In our language teaching case, though, the earworm is a word, chunk of l…

Sentence Stealers with a twist

Sentence Stealers is a reading aloud game invented by Gianfranco Conti. I'll describe the game to you, then suggest an extension of it which goes a bit further than reading aloud. By the way, I shouldn't need to justify the usefulness of reading aloud, but just in case, we are talking here about matching sounds to spellings, practising listening, pronunciation and intonation and repeating/recycling high frequency language patterns.

This is how it works:

Display around 15 sentences on the board, preferably ones which show language patterns you have been working on recently or some time ago.Hand out four cards or slips of paper to each student.On each card students must secretly write a sentence from the displayed list.Students then circulate around the class, approaching their classmates and reading a sentence from the displayed list. If the other person has that sentence on one of their cards, they must hand over the card. The other person then does the same, choosing a sentenc…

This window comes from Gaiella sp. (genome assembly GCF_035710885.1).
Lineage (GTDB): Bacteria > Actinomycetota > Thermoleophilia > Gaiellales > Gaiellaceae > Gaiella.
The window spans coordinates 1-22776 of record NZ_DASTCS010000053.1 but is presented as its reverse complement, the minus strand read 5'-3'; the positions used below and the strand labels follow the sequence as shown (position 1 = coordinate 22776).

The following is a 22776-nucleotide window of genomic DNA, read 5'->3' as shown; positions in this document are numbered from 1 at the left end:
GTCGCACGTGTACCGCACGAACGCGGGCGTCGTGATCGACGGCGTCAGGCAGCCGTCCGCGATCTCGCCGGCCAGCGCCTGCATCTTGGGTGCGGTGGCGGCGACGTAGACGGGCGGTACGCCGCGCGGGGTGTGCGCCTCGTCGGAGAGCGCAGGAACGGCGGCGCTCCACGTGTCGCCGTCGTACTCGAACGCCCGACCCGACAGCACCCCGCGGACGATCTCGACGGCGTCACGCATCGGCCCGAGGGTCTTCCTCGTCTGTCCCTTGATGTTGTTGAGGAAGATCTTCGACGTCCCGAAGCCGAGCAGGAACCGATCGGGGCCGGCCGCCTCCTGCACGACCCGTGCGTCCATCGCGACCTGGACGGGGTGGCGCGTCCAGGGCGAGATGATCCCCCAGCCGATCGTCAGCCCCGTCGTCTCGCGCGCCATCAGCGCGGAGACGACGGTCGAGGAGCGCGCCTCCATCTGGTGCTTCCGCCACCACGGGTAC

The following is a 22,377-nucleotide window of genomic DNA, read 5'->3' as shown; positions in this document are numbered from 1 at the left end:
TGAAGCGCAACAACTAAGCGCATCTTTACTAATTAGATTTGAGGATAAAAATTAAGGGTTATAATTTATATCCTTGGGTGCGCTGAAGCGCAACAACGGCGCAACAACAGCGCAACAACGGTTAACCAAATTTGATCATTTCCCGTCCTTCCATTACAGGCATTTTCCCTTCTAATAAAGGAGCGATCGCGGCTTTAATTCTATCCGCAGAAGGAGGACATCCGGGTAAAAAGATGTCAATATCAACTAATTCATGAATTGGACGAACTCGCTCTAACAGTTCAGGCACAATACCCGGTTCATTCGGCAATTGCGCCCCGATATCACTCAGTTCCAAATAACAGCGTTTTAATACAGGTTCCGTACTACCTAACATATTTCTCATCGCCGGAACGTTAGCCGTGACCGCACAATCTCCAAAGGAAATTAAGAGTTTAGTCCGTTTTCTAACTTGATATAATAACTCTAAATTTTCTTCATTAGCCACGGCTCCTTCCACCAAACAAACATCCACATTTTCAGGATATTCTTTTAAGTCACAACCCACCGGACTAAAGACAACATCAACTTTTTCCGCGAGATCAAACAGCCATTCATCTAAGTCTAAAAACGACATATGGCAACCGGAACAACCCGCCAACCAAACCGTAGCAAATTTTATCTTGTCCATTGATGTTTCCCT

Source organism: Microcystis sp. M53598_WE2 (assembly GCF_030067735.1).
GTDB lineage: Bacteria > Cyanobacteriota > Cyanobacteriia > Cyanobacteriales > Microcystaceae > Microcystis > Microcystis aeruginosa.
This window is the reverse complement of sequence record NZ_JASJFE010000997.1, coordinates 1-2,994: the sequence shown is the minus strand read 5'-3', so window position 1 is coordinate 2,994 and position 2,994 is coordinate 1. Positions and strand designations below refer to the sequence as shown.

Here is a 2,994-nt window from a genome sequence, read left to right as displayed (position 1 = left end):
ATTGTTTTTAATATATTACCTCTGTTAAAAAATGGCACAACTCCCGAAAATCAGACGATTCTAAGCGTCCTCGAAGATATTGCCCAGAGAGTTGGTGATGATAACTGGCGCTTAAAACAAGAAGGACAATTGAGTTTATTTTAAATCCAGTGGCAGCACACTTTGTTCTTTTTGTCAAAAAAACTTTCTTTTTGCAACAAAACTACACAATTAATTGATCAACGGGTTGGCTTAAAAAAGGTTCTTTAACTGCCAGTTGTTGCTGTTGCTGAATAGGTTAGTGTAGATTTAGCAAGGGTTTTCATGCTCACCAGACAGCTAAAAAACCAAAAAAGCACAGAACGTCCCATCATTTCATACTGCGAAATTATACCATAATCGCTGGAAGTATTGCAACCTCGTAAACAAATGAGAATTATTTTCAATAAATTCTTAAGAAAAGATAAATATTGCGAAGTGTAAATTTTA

Using sentence builder frames for GCSE speaking and writing preparation

Some teachers have cottoned on to the fact that sentence builders (aka substitution tables) are a very useful tool for helping students prepare for their GCSE speaking and writing tests. My own hunch is that would help for students of all levels of proficiency, but may be particularly helpful for those likely to get lower grades, say between 3-6. Much depends, of course, on how complex you make the table.

To remind you, here is a typical sentence builder, as found on the frenchteacher site. The topic is talking about where you live. A word of warning - formatting blogs in Blogger is a nightmare when you start with Word documents, so apologies for any issues. It might have taken me another 30 minutes just to sort out the html code underlying the original document.